The pricing and structure of syndicated loans : three empirical studies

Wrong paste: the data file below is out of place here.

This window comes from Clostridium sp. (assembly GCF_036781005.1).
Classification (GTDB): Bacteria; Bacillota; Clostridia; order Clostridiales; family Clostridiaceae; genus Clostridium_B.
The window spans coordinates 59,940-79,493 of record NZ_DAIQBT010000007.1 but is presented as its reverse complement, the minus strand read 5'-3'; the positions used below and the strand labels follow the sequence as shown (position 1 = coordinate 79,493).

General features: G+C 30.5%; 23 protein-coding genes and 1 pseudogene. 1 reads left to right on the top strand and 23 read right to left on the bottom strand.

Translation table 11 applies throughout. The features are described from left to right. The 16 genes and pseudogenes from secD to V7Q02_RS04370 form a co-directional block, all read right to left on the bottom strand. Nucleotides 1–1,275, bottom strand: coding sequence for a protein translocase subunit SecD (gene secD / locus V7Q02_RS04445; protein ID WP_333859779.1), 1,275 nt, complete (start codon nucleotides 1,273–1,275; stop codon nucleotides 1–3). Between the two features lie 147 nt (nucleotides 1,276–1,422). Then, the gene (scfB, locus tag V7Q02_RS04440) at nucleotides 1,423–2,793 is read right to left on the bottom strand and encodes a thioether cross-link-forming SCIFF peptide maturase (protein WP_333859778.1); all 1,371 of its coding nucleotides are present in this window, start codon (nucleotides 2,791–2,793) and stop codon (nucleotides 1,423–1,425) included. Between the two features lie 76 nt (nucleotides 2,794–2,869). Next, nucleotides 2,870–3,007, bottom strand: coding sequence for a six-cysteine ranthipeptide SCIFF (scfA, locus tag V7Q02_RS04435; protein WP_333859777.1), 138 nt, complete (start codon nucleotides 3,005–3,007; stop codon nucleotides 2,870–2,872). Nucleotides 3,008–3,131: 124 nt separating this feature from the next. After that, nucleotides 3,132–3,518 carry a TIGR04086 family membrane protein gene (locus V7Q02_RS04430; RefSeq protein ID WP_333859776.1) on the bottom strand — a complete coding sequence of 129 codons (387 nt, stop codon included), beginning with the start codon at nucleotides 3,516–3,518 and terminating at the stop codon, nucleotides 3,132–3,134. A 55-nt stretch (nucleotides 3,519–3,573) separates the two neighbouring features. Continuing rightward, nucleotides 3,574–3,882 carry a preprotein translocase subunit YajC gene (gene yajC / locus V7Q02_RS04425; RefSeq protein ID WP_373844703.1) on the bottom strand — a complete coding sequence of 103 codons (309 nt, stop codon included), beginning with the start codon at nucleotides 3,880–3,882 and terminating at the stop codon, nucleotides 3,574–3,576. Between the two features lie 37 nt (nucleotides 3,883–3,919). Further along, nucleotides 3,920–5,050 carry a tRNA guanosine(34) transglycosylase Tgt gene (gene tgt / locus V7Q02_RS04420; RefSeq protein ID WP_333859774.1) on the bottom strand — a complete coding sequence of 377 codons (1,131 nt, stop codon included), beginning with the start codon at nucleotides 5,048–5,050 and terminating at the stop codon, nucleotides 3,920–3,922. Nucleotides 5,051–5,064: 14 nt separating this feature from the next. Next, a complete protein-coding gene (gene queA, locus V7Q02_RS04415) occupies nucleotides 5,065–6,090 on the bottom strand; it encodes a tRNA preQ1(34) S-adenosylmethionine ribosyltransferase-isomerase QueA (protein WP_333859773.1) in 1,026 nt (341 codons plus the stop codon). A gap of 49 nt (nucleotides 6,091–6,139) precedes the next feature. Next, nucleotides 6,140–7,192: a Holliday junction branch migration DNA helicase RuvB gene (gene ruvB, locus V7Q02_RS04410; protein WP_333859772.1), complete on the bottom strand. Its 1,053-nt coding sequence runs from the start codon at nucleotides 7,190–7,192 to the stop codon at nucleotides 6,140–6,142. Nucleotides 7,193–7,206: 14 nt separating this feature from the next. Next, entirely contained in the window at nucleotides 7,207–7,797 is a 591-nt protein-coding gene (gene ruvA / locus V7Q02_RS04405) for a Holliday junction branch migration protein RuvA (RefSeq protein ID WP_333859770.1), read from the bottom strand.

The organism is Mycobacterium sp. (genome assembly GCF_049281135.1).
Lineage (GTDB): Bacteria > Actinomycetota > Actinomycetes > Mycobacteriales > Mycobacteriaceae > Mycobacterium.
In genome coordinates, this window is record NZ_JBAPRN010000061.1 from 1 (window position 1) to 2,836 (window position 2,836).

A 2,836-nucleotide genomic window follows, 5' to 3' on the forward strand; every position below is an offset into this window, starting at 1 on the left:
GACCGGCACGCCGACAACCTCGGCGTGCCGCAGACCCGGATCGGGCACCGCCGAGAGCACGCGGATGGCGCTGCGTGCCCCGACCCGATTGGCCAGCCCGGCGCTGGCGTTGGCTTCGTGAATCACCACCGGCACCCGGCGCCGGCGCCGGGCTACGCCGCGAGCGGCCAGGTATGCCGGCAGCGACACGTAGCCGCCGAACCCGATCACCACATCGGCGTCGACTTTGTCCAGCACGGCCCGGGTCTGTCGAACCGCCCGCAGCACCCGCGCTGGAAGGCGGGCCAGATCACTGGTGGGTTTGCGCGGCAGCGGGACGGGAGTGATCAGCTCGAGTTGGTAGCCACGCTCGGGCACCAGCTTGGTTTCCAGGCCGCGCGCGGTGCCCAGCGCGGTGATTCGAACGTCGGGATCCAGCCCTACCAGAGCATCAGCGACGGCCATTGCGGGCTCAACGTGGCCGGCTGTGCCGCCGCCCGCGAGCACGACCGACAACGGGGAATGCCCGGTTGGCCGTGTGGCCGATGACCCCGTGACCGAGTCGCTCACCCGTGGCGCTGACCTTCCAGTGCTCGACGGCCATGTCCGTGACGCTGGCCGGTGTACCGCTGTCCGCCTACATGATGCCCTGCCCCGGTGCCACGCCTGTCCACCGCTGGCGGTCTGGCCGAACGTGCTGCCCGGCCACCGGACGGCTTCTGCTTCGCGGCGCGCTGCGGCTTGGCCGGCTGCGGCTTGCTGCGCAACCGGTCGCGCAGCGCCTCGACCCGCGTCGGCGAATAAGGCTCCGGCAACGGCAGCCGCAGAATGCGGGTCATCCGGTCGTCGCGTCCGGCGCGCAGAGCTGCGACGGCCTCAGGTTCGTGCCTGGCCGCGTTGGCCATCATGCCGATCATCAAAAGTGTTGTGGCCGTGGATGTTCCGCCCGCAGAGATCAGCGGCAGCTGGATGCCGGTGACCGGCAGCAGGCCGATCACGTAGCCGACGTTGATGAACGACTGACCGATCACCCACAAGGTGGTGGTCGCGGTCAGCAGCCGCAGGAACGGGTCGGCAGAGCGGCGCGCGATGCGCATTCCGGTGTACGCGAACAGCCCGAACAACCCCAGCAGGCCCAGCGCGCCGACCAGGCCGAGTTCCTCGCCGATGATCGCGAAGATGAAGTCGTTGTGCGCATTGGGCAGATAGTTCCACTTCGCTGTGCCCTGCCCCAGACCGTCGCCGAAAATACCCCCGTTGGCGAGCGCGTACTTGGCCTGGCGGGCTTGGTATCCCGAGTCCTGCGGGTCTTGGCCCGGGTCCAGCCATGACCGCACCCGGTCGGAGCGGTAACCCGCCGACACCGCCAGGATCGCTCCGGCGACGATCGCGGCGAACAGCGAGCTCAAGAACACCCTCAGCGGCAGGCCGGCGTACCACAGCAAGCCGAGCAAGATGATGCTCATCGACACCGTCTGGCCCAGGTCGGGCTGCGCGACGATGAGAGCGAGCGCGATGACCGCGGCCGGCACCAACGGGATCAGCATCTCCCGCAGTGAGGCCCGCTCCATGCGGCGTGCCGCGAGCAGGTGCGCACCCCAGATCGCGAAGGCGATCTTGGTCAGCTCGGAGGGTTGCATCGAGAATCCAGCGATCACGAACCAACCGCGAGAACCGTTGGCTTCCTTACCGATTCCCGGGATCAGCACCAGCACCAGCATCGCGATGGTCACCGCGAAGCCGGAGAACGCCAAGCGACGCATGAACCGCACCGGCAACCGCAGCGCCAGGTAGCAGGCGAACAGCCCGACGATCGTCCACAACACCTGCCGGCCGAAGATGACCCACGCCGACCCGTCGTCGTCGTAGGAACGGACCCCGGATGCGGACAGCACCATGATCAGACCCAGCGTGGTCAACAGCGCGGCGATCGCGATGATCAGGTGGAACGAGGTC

This thesis explores the micro-structure of the market for syndicated loans from the demand and supply side and aims to provide a detailed micro-economic analysis. The focus is on the determinants of loan pricing to both developing and industrialised countries. Particular attention is paid to the characteristics of both lenders and borrowers. The thesis comprises four papers. Paper 1 defines key concepts and provides a historical outlook on the international market for syndicated loans since the late 1970s. Paper 2 analyses in an extensive risk-return framework the determinants of the pricing of syndicated credits granted to developing country borrowers between 1993 and 2001. It concludes that risk is properly reflected in loan pricing, although the effect of purely micro-economic price determinants is in several instances weaker when variables reflecting macro-economic conditions in borrowers' countries are also introduced into the model. Analysis of market structure allows us to make inferences about the effects of bank market power and perceived risk concentration in syndicated lending to developing country borrowers. Paper 3 extends the second one in a first attempt to our knowledge to analyse the determinants of the pricing of developing and industrialised country loans and bonds taken together in the 1990s. On average, we find that developing country bonds have been riskier than developing country loans and industrialised country loans riskier than industrialised country bonds. We analyse how spill-over effects may have taken place from one market segment to the other in the wake of the Asian financial crisis. We also compare market access and structure on the respective market segments. We find that banks and investors may have exercised their market power to the greatest extent or that the penalising effect of higher perceived risk concentration may have been most pronounced in the case of bank loans being made to developing country borrowers. Paper 4 is the first of its kind to investigate the effects of bank characteristics on the structure and pricing of syndicated loans at an international level, using a unique dataset. We show that the pricing of loans is likely to be lower as banks participating in those loans become less liquidity-constrained or better capitalised, or enjoy a regulatory advantage. The relationship between bank characteristics and loan pricing generally appears to be stronger in the case of senior banks than of junior banks. This confirms the stronger pricing power of senior banks when arranging loans, while junior participants tend to act more as price takers. Contrary to the existing literature we find evidence of senior banks offloading larger shares of riskier loans in a potentially opportunistic way to outsider junior banks with little knowledge of the borrower. They also tend to hold higher portions of loans they arrange when they are better capitalised. In addition, as information about the borrower becomes less transparent, junior banks rely more on the reputation of the senior bank, to determine their level of commitment, than when borrower information is widely available to the public.